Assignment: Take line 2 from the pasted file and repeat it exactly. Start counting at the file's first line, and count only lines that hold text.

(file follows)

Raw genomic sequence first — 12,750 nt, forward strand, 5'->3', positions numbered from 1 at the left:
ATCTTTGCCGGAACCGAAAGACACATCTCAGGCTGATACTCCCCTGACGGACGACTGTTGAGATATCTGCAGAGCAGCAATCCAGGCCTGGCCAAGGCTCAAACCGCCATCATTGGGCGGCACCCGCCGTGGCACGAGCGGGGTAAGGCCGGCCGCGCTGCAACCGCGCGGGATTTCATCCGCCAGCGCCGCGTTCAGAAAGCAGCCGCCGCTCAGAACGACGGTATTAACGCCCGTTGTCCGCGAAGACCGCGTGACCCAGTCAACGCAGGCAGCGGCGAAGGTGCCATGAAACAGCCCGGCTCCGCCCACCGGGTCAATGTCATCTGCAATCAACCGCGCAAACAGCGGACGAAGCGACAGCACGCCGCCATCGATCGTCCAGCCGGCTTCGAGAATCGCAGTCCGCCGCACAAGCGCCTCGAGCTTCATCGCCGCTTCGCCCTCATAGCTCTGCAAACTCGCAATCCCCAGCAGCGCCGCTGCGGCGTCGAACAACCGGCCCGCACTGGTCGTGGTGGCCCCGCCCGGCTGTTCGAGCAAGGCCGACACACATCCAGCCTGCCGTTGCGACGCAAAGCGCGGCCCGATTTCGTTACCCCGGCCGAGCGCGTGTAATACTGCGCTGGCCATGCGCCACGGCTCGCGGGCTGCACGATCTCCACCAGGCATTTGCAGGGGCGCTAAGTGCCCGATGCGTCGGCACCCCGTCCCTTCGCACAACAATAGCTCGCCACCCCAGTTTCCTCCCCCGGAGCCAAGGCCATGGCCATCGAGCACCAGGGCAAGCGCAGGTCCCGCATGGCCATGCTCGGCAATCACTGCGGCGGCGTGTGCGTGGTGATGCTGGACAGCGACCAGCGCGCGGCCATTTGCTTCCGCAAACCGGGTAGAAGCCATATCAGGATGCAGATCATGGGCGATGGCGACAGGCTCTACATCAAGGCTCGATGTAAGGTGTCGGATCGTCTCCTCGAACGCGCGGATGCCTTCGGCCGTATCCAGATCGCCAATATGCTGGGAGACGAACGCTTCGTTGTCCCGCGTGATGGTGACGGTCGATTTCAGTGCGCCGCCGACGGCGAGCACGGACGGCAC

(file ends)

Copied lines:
ATCTTTGCCGGAACCGAAAGACACATCTCAGGCTGATACTCCCCTGACGGACGACTGTTGAGATATCTGCAGAGCAGCAATCCAGGCCTGGCCAAGGCTCAAACCGCCATCATTGGGCGGCACCCGCCGTGGCACGAGCGGGGTAAGGCCGGCCGCGCTGCAACCGCGCGGGATTTCATCCGCCAGCGCCGCGTTCAGAAAGCAGCCGCCGCTCAGAACGACGGTATTAACGCCCGTTGTCCGCGAAGACCGCGTGACCCAGTCAACGCAGGCAGCGGCGAAGGTGCCATGAAACAGCCCGGCTCCGCCCACCGGGTCAATGTCATCTGCAATCAACCGCGCAAACAGCGGACGAAGCGACAGCACGCCGCCATCGATCGTCCAGCCGGCTTCGAGAATCGCAGTCCGCCGCACAAGCGCCTCGAGCTTCATCGCCGCTTCGCCCTCATAGCTCTGCAAACTCGCAATCCCCAGCAGCGCCGCTGCGGCGTCGAACAACCGGCCCGCACTGGTCGTGGTGGCCCCGCCCGGCTGTTCGAGCAAGGCCGACACACATCCAGCCTGCCGTTGCGACGCAAAGCGCGGCCCGATTTCGTTACCCCGGCCGAGCGCGTGTAATACTGCGCTGGCCATGCGCCACGGCTCGCGGGCTGCACGATCTCCACCAGGCATTTGCAGGGGCGCTAAGTGCCCGATGCGTCGGCACCCCGTCCCTTCGCACAACAATAGCTCGCCACCCCAGTTTCCTCCCCCGGAGCCAAGGCCATGGCCATCGAGCACCAGGGCAAGCGCAGGTCCCGCATGGCCATGCTCGGCAATCACTGCGGCGGCGTGTGCGTGGTGATGCTGGACAGCGACCAGCGCGCGGCCATTTGCTTCCGCAAACCGGGTAGAAGCCATATCAGGATGCAGATCATGGGCGATGGCGACAGGCTCTACATCAAGGCTCGATGTAAGGTGTCGGATCGTCTCCTCGAACGCGCGGATGCCTTCGGCCGTATCCAGATCGCCAATATGCTGGGAGACGAACGCTTCGTTGTCCCGCGTGATGGTGACGGTCGATTTCAGTGCGCCGCCGACGGCGAGCACGGACGGCAC